Paleoecological patterns at the Hadar hominin site, Afar Regional State, Ethiopia.

Institute of Human Origins, School of Human Evolution and Social Change, Arizona State University, Tempe, AZ 85287-4101, USA.
Journal of Human Evolution (Impact Factor: 3.87). 07/2008; 54(6):743-68. DOI: 10.1016/j.jhevol.2007.08.013
Source: PubMed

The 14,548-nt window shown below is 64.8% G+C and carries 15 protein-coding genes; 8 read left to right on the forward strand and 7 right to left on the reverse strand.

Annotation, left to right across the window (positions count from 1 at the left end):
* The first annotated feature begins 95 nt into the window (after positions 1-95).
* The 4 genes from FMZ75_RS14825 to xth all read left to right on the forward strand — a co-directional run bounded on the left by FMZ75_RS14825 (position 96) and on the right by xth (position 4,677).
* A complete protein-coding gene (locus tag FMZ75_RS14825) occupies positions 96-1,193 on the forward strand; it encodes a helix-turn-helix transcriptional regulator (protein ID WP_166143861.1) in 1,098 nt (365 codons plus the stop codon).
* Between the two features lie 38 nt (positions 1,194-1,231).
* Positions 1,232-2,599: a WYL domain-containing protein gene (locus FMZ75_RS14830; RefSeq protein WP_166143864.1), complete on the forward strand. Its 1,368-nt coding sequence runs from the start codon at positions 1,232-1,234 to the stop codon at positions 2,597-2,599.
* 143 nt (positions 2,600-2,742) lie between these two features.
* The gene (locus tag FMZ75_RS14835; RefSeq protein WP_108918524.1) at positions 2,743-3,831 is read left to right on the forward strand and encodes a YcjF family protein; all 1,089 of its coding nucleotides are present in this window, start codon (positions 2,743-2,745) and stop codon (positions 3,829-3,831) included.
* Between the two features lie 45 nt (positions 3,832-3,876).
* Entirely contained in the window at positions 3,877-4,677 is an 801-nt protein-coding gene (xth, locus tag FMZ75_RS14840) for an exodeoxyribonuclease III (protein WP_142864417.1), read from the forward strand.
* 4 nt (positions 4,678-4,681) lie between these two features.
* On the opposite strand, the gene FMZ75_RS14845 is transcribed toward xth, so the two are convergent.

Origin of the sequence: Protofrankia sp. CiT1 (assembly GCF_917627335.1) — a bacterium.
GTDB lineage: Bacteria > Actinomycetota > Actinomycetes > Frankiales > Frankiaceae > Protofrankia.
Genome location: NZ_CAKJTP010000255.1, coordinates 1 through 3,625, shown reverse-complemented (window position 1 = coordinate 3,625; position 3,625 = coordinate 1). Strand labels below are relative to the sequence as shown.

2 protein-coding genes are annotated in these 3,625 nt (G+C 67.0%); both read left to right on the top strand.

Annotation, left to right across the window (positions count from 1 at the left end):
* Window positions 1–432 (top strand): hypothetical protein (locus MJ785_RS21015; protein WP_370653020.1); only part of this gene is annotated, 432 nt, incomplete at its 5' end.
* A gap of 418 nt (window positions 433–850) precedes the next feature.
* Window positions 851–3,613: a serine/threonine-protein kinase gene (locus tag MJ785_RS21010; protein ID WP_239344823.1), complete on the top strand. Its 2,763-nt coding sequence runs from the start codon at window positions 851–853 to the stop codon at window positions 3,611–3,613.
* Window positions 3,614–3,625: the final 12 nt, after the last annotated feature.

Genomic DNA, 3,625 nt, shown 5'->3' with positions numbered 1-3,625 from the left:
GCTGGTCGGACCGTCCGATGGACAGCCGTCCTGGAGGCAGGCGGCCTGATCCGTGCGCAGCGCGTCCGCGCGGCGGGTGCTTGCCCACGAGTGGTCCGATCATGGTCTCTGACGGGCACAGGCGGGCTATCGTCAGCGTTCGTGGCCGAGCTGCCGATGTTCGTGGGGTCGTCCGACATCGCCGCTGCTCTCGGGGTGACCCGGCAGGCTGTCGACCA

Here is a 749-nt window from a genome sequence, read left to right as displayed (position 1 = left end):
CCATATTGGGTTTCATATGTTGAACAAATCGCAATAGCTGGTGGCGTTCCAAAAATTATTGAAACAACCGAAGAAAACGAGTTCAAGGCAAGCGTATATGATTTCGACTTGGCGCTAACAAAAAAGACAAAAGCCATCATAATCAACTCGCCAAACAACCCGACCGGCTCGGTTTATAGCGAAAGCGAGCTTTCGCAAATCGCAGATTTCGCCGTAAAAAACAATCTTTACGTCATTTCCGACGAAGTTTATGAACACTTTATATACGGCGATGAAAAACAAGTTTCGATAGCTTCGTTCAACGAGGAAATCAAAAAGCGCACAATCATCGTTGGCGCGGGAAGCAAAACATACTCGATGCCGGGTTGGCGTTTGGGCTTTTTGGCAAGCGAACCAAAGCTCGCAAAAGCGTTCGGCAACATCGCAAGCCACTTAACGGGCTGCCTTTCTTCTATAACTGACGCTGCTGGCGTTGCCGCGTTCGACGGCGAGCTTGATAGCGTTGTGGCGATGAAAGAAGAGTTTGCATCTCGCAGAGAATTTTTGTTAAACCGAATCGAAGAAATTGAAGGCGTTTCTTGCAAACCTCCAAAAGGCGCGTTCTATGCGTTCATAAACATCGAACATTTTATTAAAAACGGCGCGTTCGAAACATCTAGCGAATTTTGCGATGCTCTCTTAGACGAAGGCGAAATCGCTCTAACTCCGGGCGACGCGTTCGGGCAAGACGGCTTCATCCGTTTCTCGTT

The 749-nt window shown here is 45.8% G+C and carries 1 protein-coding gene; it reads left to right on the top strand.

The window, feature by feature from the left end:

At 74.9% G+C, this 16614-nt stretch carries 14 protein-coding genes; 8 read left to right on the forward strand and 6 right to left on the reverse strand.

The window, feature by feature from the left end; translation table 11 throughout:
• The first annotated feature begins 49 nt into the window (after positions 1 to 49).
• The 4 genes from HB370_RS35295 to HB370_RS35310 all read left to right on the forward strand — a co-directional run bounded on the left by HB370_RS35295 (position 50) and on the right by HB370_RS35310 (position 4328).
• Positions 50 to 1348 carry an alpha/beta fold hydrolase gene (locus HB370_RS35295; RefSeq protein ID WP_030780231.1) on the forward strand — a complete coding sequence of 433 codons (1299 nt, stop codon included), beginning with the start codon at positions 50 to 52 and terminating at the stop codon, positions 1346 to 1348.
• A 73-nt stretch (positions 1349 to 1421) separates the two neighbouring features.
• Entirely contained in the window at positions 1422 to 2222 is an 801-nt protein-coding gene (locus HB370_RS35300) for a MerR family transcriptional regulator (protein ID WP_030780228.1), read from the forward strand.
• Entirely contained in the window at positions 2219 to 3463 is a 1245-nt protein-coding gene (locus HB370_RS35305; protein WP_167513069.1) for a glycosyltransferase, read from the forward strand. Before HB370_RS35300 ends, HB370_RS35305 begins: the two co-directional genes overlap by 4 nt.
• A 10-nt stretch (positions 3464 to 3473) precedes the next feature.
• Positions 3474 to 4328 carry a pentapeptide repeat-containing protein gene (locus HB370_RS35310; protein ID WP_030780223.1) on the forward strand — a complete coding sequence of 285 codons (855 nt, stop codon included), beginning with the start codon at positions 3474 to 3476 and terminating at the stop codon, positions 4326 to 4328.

ABSTRACT Reconstructing paleoecological patterns associated with hominin taxa, such as Australopithecus afarensis, is important for understanding possible evolutionary mechanisms involved in extinction and speciation events. It is critical to identify local, regional, or pan-African causal factors because patterns at these different levels may affect separate populations of the same species of hominin in unique ways. Habitat reconstructions of 12 submembers of the Hadar and Busidima formations (approximately 3.8-2.35 Ma) are presented here along with faunal differences in these submembers through time. Habitats with medium density tree and bush cover dominated the landscape through much of the earlier time period in the Hadar Formation. The lowermost Sidi Hakoma Member is the most closed habitat. The Denen Dora Member shows the influence of frequent floodplain edaphic grasslands with high abundances of reducin bovids. There is an influx of ungulates in the Kada Hadar Member (approximately 3.2--approximately 2.96 Ma) that indicates a more arid habitat populated by mammals that were recovered from earlier deposits further south in Ethiopia and Kenya. In the younger deposits from the Busidima Formation at Hadar, the landscape was open wooded grassland with some floodplain environments. The fossil assemblages from the Busidima Formation show a substantial species turnover. Although high numbers of A. afarensis specimens are associated with the lower Sidi Hakoma Member, they clearly inhabited a variety of habitats throughout the entire Hadar Formation. Australopithecus afarensis from Laetoli through Hadar times appears to have been a eurytopic species.

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